The Face of Charley King

by Brendan J. Lyons | 2 min read

Do you know this face? That’s Charley King, a drummer boy from West Chester who became the youngest soldier to die in the Civil War. Almost twenty years ago when I was a Boy Scout in troop 51, a member of the Sons of Union Veterans came to us with Charley’s story—how he begged his parents to let him join the army; how family friend Capt. Benjamin Sweney convinced them to let Charley play drums for his Company; how Charley was killed at Antietam; and how to this day the location of his final resting place remains unknown.

Charley’s story captivated me, enough so that for my Eagle Scout project I fundraised, designed, and prepared the grounds to dedicate a monument to Charley with the help of my fellow scouts.

Chances are, if you’ve ever been to Greenmount Cemetery in West Chester, you’ve likely seen it. The monument is situated at the first fork in the road leading into the cemetery.

Over a decade later, Charley’s story and legacy has remained with me. I decided to look into his story and see if there had been any discoveries during the last decade or if there was any more to learn about Charley King. While I didn’t find any more information on his burial site, I did find Robert Westbrook’s collected diaries of the movements and battles of the 49th Pennsylvania Infantry—Charley’s regiment.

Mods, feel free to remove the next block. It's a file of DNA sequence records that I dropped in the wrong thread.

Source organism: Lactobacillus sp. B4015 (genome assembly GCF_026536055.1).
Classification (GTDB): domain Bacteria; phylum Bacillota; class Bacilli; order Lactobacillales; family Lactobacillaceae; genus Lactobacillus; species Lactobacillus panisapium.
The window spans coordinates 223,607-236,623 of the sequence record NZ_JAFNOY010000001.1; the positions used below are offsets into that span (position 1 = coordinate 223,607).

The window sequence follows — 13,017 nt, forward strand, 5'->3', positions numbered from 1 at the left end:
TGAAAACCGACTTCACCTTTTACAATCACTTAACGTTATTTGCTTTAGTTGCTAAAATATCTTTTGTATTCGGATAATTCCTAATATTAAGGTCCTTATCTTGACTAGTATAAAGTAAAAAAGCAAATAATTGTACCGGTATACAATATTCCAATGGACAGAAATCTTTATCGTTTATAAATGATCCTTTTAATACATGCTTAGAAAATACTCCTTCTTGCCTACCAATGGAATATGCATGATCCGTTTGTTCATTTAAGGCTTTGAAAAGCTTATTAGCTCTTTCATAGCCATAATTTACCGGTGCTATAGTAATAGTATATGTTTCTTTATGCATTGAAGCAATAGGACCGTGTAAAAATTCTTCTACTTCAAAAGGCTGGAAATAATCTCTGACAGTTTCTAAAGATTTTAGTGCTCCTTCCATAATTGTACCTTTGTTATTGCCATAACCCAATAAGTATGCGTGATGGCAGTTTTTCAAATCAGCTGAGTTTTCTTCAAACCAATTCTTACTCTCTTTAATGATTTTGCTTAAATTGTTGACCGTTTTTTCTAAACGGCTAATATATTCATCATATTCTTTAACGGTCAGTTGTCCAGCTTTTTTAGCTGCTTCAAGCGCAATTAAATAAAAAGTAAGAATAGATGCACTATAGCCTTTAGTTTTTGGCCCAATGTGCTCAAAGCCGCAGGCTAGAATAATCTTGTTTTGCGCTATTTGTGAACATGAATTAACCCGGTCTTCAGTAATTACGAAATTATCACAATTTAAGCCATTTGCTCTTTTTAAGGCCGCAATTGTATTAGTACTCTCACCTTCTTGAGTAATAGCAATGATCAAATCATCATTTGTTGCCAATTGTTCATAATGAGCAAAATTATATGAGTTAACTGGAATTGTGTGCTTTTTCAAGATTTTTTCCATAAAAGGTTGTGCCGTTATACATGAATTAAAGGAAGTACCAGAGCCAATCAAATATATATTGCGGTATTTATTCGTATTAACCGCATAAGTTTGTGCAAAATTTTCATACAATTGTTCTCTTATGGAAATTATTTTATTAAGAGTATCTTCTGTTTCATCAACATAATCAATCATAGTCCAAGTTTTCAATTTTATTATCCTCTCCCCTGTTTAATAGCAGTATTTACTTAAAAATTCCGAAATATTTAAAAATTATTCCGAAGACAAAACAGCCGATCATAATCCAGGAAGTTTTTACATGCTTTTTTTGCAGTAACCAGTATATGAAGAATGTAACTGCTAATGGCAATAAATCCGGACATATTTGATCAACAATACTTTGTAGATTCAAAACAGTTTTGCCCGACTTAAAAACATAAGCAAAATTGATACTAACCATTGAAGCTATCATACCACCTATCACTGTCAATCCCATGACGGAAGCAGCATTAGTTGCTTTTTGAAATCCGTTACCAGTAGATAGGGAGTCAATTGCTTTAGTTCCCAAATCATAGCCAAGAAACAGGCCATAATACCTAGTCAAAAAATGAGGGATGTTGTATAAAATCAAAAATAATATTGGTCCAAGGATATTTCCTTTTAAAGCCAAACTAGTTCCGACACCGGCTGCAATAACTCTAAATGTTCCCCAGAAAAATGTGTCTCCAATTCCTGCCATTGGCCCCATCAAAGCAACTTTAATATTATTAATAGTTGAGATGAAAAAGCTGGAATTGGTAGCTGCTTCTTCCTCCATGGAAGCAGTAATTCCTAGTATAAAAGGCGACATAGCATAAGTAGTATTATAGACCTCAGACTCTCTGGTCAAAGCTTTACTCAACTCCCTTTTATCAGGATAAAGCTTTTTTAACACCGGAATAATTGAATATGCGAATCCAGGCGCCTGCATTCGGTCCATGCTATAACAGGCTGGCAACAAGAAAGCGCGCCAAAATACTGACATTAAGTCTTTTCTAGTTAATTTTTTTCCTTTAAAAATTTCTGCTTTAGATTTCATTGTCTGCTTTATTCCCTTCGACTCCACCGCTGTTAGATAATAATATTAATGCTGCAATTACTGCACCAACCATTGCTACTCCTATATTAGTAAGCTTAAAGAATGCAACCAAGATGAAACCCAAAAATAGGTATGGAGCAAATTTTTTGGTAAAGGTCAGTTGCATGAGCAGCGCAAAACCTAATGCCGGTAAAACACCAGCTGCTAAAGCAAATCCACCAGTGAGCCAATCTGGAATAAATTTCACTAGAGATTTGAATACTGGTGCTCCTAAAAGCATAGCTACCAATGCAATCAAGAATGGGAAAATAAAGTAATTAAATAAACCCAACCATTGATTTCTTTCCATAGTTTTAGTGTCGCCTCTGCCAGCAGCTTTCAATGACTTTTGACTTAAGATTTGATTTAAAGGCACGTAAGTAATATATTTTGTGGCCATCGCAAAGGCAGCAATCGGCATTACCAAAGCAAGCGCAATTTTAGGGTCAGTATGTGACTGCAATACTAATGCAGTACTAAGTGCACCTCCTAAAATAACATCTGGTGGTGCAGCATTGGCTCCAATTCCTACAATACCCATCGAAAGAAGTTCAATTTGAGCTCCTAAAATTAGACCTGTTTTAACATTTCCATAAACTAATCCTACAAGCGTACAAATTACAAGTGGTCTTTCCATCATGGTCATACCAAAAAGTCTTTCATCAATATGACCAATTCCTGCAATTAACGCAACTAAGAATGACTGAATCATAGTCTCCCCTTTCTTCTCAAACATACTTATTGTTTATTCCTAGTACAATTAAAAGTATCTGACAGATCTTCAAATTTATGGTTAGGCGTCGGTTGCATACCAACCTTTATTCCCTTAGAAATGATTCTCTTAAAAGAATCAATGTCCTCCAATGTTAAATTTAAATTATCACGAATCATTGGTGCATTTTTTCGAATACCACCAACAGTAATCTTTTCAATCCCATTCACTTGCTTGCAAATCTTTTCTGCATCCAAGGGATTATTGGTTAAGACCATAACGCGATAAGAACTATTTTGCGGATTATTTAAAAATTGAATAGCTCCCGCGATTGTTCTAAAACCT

With Westbrook’s notes, I was able to track day-by-day Charley’s movements from, enlistment to death. I also discovered that the brother of one of my ancestors, Alfred Moulder, served alongside Charley as part of Company F. With that knowledge unearthed, I decided I had to share Charley’s story and tell it as faithfully as possible.

The result is Charley: The True Story of the Youngest Soldier to Die in the American Civil War. The book follows Charley from the time of his enlistment, through his training and the ill-fated Peninsula Campaign, and on to Lee’s Maryland Campaign and eventual death at Antietam.

If you’re at all interested in Civil War history, I suggest giving it a look! I’ve also developed a presentation on Charley’s life for anyone interested in learning more about his story, as well my process for researching and writing the book.

Further Reading

Robert Westbrook’s diary and notes on the 49th Pennsylvania Infantry is available online, courtesy of the Chester County History Center, and the book at Lancaster History Research Center.


The True Story of the Youngest Soldier to Die in the American Civil War

by Brendan J. Lyons

Available Now!